CHAPTER TWO: Abbreviated Training for Older Lifters... The ideal workout length… How workouts have changed through time and a typical workout for Brooks… Favorite exercises… How to train with the Trap Bar… How to perform Divided Workouts in order to maintain enthusiasm

CHAPTER THREE: Sets and Reps for Older Lifters … Seven different approaches … The Seven Important benefits of low rep training … The best way to warm up … How to develop more precise movement patterns … Building the “Success” habit … How to get even better results by spending even LESS time at the gym … Tommy Kono’s squat advice … Training for increased bone density … Strengthening the joints, tendons and ligaments

CHAPTER FOUR: More Straight Talk on Sets and Reps for Older Lifters … Examples of effective warmup sets … Singles, Doubles and Triples for Older Lifters … The rep range that gives the best balance between strength and power training and conditioning … the 5/4/3/2/1 training system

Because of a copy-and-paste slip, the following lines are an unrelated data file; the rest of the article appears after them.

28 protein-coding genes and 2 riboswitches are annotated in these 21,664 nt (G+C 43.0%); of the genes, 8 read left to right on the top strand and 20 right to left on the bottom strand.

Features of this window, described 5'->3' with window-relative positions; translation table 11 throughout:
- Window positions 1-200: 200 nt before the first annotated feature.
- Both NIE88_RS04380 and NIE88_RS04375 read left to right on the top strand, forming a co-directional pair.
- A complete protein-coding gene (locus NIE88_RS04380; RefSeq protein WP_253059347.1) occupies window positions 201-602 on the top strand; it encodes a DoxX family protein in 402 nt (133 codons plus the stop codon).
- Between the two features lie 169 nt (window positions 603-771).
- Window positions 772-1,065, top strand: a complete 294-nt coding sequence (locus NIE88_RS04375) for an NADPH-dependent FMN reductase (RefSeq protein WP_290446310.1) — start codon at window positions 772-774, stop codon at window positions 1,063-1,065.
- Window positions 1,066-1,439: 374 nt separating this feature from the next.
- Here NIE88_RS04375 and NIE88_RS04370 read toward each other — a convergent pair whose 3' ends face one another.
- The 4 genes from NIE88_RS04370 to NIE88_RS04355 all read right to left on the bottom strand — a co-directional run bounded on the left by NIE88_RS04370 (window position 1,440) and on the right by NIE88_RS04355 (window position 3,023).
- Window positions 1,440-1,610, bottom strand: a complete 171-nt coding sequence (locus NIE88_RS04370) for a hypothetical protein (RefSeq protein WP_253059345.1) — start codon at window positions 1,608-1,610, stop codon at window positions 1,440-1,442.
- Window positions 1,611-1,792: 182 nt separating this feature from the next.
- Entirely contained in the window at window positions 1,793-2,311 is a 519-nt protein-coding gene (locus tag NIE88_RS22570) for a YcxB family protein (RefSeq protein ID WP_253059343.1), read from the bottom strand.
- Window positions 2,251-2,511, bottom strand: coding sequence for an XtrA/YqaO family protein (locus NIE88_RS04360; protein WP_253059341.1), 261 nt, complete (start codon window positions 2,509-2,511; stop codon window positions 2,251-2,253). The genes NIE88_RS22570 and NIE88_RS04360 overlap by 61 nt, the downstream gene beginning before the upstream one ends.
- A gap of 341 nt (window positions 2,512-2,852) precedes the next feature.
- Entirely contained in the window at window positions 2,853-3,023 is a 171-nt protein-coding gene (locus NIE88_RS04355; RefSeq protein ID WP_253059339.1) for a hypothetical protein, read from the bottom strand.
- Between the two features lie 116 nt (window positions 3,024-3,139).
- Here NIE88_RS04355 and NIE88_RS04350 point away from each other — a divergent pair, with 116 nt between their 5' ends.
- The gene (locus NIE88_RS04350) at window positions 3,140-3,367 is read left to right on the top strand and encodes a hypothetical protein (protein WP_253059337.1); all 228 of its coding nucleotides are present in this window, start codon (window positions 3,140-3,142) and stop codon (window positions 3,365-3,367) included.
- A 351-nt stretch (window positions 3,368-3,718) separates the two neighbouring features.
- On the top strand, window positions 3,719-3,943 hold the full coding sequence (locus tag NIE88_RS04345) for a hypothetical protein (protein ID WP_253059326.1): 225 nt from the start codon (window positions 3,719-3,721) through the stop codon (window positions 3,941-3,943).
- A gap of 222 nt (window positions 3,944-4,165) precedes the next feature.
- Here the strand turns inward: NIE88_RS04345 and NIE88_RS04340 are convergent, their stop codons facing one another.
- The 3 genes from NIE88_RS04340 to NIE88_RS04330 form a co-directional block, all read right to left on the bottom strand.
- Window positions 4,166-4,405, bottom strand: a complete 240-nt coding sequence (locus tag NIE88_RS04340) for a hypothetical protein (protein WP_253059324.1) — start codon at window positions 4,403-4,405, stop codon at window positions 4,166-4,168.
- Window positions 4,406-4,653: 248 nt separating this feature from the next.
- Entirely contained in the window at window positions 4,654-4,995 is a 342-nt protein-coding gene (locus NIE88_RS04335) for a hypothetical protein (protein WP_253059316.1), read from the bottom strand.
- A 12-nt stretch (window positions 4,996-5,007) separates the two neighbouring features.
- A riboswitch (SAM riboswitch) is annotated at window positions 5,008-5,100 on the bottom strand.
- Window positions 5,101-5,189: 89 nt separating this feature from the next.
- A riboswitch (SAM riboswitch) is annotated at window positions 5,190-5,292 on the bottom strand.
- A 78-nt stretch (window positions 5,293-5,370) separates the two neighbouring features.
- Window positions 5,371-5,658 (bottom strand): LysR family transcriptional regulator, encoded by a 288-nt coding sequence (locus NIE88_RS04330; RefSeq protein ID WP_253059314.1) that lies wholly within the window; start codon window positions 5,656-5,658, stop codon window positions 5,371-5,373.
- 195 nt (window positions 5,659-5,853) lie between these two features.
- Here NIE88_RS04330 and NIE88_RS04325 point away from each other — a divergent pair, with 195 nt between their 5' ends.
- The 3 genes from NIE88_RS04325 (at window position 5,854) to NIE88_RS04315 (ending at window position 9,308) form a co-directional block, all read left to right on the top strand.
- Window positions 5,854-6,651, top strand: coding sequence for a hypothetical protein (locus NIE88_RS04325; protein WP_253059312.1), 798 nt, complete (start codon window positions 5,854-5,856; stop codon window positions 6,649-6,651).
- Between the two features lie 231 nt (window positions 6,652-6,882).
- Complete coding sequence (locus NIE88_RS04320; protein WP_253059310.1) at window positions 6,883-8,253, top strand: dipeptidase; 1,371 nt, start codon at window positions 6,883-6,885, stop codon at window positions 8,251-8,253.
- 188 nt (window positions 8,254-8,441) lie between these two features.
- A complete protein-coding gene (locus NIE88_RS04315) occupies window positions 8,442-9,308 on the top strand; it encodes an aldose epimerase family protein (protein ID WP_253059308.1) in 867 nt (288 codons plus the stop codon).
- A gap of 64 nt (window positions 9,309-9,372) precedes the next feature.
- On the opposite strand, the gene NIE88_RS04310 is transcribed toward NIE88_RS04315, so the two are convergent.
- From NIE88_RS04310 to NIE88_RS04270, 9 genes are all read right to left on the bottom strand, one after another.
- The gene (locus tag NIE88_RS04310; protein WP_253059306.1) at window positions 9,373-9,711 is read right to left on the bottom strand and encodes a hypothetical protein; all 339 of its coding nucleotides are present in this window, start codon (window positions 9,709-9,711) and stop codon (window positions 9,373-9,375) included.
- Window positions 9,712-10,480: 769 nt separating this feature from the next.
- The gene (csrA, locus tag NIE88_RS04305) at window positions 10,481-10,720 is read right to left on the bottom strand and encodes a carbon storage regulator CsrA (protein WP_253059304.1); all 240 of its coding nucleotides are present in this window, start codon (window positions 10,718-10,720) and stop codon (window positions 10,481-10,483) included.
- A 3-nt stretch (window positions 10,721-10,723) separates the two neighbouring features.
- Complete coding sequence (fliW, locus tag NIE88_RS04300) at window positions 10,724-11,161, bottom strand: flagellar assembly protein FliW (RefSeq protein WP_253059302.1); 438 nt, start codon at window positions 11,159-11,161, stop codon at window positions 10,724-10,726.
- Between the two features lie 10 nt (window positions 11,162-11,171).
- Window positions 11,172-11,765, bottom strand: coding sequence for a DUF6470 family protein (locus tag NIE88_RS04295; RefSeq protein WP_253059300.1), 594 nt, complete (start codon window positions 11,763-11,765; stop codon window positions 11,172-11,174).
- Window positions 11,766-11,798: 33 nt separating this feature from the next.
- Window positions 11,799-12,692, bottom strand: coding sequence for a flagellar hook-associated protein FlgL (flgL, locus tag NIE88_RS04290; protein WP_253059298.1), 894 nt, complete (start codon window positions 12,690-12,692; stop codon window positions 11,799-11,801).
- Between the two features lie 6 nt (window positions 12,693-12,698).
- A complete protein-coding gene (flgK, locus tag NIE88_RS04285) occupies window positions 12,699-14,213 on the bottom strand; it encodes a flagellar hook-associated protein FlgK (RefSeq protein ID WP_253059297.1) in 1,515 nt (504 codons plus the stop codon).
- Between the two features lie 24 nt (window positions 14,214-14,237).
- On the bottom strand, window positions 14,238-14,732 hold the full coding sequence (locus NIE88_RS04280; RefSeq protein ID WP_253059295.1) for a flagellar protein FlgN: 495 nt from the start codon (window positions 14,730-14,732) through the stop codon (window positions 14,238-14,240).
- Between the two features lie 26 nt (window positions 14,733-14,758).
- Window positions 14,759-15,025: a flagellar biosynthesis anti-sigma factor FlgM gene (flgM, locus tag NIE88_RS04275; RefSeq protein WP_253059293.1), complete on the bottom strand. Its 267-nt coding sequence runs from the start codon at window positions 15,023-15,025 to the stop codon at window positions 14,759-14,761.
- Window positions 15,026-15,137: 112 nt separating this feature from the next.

CHAPTER FIVE: Training Frequency for Older Lifters … Brooks’ usual weekly training schedule … The unusual reason why Brooks likes to train on weekends … The specific reason why Brooks doesn’t back squat anymore and what he does instead … Joe Mills’ advice

CHAPTER SIX: The Best Exercises for Older Lifters, Part One … Why a few changes need to happen in your exercise choices as you gain experience … A good exercise to drop out of your program … Six examples of the best kind of exercise you can do … Training to preserve neurological function … Cardio Training with weights … Preserving perfect posture … Three exercises to leave out of your program, and which ones you should do instead … Preserving Athleticism and Mobility … How to maximize hormonal activity and the specific exercises that trigger this phenomenon … Ground-based training for older lifters… Where to find a qualified Olympic weightlifting coach in your area … The Miracle Machines and their results

CHAPTER SEVEN: The Best Exercises for Older Lifters, Part Two… The “old standby”… The exercises that most people avoid doing in the gym … Two different “styles” of squatting and advantages and disadvantages of each … How Olympic weightlifters train their legs … Something to avoid if you plan on deadlifting … Benefits of the Gerard Trap Bar and why heavy dumbbells and not an effective substitute … One of Brooks’ absolute favorite exercises and details on performing it in your own training … The truly “old school” exercise for upper body power … John Grimek’s favorite exercises … Combination exercises … Training with blocks